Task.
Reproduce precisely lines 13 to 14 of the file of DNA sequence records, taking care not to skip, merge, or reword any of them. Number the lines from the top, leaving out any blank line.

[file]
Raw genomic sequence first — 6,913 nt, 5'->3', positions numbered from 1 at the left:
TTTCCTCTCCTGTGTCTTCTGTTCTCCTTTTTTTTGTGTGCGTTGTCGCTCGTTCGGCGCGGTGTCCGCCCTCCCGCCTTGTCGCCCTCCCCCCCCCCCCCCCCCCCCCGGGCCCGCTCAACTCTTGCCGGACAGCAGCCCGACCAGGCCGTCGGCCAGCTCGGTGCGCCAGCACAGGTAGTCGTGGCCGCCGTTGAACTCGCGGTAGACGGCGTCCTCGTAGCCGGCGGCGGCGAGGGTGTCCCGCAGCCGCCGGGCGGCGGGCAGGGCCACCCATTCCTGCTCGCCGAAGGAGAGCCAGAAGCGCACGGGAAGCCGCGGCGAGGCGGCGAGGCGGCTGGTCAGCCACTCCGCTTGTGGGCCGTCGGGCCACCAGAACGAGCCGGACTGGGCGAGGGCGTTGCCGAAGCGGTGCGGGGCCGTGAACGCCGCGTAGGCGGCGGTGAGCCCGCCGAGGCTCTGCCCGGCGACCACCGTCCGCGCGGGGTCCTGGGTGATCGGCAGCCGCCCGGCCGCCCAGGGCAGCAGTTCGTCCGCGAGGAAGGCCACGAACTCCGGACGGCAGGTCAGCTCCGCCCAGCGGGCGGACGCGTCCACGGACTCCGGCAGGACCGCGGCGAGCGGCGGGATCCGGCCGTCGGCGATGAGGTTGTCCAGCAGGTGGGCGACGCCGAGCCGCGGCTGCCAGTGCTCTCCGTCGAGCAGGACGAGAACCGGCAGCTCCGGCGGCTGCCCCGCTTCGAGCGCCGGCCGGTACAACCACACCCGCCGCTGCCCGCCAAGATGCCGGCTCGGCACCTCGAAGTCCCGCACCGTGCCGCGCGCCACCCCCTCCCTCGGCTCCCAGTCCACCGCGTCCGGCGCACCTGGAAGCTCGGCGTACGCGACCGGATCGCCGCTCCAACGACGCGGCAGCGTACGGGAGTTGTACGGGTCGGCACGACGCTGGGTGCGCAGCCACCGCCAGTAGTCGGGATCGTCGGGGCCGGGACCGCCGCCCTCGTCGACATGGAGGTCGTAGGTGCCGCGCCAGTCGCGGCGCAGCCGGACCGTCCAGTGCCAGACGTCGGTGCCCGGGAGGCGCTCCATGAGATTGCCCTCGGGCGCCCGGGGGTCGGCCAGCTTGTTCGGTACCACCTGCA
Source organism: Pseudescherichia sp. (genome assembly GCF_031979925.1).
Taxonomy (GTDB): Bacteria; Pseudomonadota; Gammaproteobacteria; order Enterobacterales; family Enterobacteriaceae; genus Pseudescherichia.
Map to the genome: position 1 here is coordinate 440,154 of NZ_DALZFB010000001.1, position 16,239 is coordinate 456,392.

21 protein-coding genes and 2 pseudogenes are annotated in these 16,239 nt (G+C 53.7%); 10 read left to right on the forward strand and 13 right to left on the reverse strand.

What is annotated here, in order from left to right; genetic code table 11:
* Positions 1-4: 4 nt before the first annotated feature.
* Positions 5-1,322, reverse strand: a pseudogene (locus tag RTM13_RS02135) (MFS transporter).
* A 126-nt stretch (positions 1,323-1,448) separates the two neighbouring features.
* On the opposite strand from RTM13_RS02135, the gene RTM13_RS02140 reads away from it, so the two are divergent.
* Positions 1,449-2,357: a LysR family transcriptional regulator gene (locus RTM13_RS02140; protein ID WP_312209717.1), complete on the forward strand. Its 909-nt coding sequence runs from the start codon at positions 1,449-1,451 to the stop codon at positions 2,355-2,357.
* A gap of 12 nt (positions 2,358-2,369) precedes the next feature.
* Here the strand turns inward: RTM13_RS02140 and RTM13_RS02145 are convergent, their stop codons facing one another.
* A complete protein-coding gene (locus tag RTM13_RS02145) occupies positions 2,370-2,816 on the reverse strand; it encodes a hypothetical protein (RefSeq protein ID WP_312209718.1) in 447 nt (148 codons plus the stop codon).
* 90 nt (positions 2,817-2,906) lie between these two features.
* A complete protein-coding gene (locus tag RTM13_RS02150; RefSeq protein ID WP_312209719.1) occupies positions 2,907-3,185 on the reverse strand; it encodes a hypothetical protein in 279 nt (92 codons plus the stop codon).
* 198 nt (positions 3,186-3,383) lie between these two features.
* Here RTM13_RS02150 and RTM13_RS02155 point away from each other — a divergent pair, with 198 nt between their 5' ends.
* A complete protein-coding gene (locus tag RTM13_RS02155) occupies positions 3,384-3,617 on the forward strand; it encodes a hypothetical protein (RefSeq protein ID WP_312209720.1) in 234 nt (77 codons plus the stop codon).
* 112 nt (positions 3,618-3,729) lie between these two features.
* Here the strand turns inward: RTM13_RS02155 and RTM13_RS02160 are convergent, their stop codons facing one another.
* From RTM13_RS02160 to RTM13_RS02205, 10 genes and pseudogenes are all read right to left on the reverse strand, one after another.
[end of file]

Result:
* A gap of 12 nt (positions 2,358-2,369) precedes the next feature.
* Here the strand turns inward: RTM13_RS02140 and RTM13_RS02145 are convergent, their stop codons facing one another.